Understanding your heart rate can go a long way to making decisions on the best way to undertake a fitness/exercise program. 

Some of the key questions that come up time and again are:

What is the best heart rate to maintain so that I burn fat while creating a fit body?

What does my “Resting” heart rate tell me?

What makes my heart rate elevate?

Being able to understand the answers to the above questions can go a long way to your maintaining a healthy and fit life.

Maximum heart rate is the highest beats per minute your heart can achieve. It is not sustainable since it is an all-out effort. It is essential to know your personal maximum heart rate in order to calculate effective target heart rates to use during exercise.  The more fit you become the more work you can do at your maximum heart rate. This means you will be biking, swimming or running faster with improved fitness.

Maximum heart rate is not correlated to fitness level. The amount of work you can do at your maximum heart rate is the thing that is related to your fitness level.

 What Is Your Target Heart Rate?

Mathematically it is the range between 70 and 85 percent of your maximum heart rate.  Age is also a factor but remember that the maximum heart rate tells us nothing about how fit you actually are.  Which is why some people consult a physician to undergo a stress test. As a result, physicians are usually focused on looking for heart disorders such as arrhythmias and or changes in your EKG that suggest problems.

You need to advocate for yourself here and let your doctor know that you would like to know what your maximum heart rate is and what your optimal heart rate range is for exercise. During this test, you are hooked up to 12 electrode leads and put through a graded exercise test. "Graded" means that the work you are doing is increased every minute or so until either you get too tired to continue or your doctor stops the test. Since this test actually measures your individual heart rate response to exercise, your real maximum heart rate can then be determined.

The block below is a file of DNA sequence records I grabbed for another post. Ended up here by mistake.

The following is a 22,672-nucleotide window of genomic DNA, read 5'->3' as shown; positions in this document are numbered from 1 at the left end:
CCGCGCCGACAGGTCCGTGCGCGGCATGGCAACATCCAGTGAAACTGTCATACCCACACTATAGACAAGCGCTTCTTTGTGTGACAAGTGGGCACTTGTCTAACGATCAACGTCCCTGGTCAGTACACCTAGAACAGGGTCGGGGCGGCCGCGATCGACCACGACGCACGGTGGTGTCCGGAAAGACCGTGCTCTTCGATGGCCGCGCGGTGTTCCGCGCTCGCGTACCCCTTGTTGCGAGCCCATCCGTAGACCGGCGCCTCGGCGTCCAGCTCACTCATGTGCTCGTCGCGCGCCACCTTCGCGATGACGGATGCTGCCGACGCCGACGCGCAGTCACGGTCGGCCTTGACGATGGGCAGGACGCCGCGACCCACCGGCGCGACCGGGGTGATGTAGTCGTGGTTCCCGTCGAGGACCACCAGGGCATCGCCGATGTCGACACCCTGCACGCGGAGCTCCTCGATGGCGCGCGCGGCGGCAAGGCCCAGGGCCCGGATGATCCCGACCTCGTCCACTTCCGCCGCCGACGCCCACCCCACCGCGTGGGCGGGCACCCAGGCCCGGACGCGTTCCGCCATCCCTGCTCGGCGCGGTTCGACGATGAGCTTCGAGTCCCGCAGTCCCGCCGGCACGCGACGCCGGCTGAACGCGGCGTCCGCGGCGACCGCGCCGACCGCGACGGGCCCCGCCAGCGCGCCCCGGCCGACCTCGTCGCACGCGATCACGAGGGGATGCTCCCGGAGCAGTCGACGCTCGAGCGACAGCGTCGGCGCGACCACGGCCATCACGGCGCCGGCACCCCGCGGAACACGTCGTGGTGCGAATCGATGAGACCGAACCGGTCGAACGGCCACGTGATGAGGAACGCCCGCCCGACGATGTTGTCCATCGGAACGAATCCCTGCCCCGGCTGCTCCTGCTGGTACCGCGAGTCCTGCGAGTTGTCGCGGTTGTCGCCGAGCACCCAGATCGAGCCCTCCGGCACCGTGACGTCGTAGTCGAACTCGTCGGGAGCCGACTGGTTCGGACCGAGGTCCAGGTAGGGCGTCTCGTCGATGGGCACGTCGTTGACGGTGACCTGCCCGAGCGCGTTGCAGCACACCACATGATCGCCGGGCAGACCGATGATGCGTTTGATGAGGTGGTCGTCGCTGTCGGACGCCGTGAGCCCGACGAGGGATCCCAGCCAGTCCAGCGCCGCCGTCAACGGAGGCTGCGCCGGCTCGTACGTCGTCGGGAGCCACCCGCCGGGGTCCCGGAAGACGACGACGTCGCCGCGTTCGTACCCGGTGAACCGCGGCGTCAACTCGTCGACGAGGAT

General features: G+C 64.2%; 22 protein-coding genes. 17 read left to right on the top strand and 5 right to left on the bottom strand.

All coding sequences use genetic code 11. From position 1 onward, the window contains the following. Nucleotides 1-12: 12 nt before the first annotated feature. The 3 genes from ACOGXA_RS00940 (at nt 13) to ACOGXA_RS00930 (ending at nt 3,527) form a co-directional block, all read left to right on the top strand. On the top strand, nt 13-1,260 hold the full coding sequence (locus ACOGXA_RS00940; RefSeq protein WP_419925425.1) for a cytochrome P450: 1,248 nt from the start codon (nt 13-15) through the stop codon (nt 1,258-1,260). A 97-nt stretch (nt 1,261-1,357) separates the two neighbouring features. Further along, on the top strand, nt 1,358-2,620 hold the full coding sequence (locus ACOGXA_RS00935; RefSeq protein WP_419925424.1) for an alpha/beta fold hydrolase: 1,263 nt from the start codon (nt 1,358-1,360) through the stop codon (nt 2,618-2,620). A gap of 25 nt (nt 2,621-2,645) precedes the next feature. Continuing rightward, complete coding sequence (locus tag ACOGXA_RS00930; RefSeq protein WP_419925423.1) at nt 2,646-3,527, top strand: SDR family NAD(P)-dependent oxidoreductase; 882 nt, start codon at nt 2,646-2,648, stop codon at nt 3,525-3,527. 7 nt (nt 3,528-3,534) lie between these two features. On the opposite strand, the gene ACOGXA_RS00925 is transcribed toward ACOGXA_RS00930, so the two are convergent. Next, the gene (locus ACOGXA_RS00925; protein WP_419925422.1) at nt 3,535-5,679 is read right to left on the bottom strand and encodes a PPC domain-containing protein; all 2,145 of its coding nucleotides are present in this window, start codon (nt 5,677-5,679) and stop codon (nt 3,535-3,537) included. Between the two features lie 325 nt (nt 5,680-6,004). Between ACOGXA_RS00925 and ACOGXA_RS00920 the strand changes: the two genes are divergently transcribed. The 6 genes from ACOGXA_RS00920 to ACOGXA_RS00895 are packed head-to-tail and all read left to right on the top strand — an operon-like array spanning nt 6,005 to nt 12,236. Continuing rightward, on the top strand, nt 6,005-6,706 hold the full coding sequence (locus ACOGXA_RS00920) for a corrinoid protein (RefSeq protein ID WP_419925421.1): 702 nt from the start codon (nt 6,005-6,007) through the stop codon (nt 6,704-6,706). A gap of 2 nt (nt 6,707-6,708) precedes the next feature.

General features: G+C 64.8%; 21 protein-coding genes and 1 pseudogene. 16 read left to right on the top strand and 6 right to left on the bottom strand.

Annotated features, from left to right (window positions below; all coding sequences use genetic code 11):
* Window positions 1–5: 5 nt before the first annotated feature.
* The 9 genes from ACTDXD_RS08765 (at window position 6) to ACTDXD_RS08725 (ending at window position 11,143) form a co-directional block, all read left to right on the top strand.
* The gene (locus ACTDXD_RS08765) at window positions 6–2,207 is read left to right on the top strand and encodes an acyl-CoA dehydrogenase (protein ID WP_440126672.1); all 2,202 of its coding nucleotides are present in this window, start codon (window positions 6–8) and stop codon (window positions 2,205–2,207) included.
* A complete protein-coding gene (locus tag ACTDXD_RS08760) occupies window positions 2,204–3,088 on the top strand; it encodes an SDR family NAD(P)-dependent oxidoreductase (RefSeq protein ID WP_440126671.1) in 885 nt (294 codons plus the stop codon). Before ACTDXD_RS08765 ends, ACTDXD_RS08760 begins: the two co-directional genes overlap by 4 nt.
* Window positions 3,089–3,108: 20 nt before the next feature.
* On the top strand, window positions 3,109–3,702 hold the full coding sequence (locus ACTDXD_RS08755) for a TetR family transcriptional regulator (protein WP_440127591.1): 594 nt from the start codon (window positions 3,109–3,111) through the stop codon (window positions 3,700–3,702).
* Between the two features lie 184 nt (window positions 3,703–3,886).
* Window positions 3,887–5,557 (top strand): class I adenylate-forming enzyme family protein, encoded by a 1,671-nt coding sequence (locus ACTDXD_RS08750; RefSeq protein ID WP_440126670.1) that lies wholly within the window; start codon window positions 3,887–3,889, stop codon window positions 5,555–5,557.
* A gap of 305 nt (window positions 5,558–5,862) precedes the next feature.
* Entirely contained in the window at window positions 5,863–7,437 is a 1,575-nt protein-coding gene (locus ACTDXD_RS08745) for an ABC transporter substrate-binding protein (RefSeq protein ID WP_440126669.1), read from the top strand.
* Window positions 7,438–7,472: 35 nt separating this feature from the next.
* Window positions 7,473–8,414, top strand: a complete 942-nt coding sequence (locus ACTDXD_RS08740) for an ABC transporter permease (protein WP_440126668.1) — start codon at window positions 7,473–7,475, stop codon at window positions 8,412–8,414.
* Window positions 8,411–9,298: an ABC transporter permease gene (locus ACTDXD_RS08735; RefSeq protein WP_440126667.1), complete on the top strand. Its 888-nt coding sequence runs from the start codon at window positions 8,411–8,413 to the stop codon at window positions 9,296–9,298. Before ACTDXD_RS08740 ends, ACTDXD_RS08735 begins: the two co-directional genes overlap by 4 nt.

Using the information gathered from the results of your stress test you can now have reliable “peak” performance goal to work towards.  Also remember that no one can maintain their peak heart rate performance for long. The best athletes in their best condition should only be able to perform at their peak heart rate for no more than 3-4 minutes. 

What Does My Resting Heart Rate Tell Me?

Resting Heart Rate varies from person to person, but according to the American Heart Association, the average resting pulse should be between 60-80 beats per minute (BPM). 68-80 BPM is by no means the only place a healthy person’s pulse can be. For athletes or people who often perform cardiovascular activity, “a normal resting heart rate may be closer to 40 beats a minute” [1], with the most noted example being that Lance Armstrong reportedly had a resting pulse of 32 BPM when he was in peak conditioning.

The more you work out the lower your resting pulse is, and the lower your resting pulse is the less hard your heart has to work. The best way to think about this is to view your heart as a muscle, and the more you work it the stronger it gets. A stronger heart means more blood with each beat, and the same amount of work can be done with fewer beats. If your heart needs more beats to do the same amount of work, over time this can lead to cardiovascular disease and/or heart attacks.

 What Makes My Heart Rate Elevate?

High Heart Rate We all know the feeling of a high heart rate – when our hearts are beating hard and fast in our chest.

A high heart rate can be due to many factors, such as physical activity, panic, stress, or anxiety. In order to accurately measure your heart rate, you will need to measure it while you are in a relaxed, resting state.

A great activity monitor to stay on top of your game is the Fitbit Surge “Super Watch” this watch will do everything you are looking for in a heart rate monitor and more…From naturally keeping track of your heart rate and alerting you to milestones to keeping you on track if you go “Off Roads” on your running or hiking event.

 Take advantage of all the data you will accumulate by using a device such as this and use that information to keep your body performing at it’s peak!

Excerpts for this blog were taken from: 

http://www.canyonranch.com/  - By Mike Siemens, Director of Exercise Physiology